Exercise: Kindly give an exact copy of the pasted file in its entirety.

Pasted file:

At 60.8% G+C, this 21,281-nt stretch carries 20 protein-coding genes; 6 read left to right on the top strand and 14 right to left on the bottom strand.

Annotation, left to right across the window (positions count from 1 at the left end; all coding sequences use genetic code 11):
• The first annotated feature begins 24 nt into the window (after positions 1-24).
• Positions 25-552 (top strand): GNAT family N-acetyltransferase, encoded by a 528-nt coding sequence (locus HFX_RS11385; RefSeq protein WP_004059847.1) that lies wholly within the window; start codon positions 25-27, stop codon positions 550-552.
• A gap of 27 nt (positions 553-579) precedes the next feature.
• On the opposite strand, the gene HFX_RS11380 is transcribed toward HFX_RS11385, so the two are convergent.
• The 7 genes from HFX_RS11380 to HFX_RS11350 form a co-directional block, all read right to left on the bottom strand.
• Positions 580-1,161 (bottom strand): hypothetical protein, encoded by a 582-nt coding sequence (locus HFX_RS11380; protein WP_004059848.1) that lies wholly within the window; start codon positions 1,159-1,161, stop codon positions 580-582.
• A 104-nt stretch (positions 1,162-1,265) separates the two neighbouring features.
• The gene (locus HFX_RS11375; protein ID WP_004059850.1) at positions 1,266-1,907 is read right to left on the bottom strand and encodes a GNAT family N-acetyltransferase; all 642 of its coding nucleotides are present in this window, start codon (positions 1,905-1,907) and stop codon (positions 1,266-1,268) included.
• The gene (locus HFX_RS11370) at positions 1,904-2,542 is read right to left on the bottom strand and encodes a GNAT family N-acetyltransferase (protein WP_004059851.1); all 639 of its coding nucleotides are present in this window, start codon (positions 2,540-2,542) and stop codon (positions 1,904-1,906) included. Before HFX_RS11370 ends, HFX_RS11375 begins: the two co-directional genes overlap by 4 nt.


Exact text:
At 60.8% G+C, this 21,281-nt stretch carries 20 protein-coding genes; 6 read left to right on the top strand and 14 right to left on the bottom strand.

Annotation, left to right across the window (positions count from 1 at the left end; all coding sequences use genetic code 11):
• The first annotated feature begins 24 nt into the window (after positions 1-24).
• Positions 25-552 (top strand): GNAT family N-acetyltransferase, encoded by a 528-nt coding sequence (locus HFX_RS11385; RefSeq protein WP_004059847.1) that lies wholly within the window; start codon positions 25-27, stop codon positions 550-552.
• A gap of 27 nt (positions 553-579) precedes the next feature.
• On the opposite strand, the gene HFX_RS11380 is transcribed toward HFX_RS11385, so the two are convergent.
• The 7 genes from HFX_RS11380 to HFX_RS11350 form a co-directional block, all read right to left on the bottom strand.
• Positions 580-1,161 (bottom strand): hypothetical protein, encoded by a 582-nt coding sequence (locus HFX_RS11380; protein WP_004059848.1) that lies wholly within the window; start codon positions 1,159-1,161, stop codon positions 580-582.
• A 104-nt stretch (positions 1,162-1,265) separates the two neighbouring features.
• The gene (locus HFX_RS11375; protein ID WP_004059850.1) at positions 1,266-1,907 is read right to left on the bottom strand and encodes a GNAT family N-acetyltransferase; all 642 of its coding nucleotides are present in this window, start codon (positions 1,905-1,907) and stop codon (positions 1,266-1,268) included.
• The gene (locus HFX_RS11370) at positions 1,904-2,542 is read right to left on the bottom strand and encodes a GNAT family N-acetyltransferase (protein WP_004059851.1); all 639 of its coding nucleotides are present in this window, start codon (positions 2,540-2,542) and stop codon (positions 1,904-1,906) included. Before HFX_RS11370 ends, HFX_RS11375 begins: the two co-directional genes overlap by 4 nt.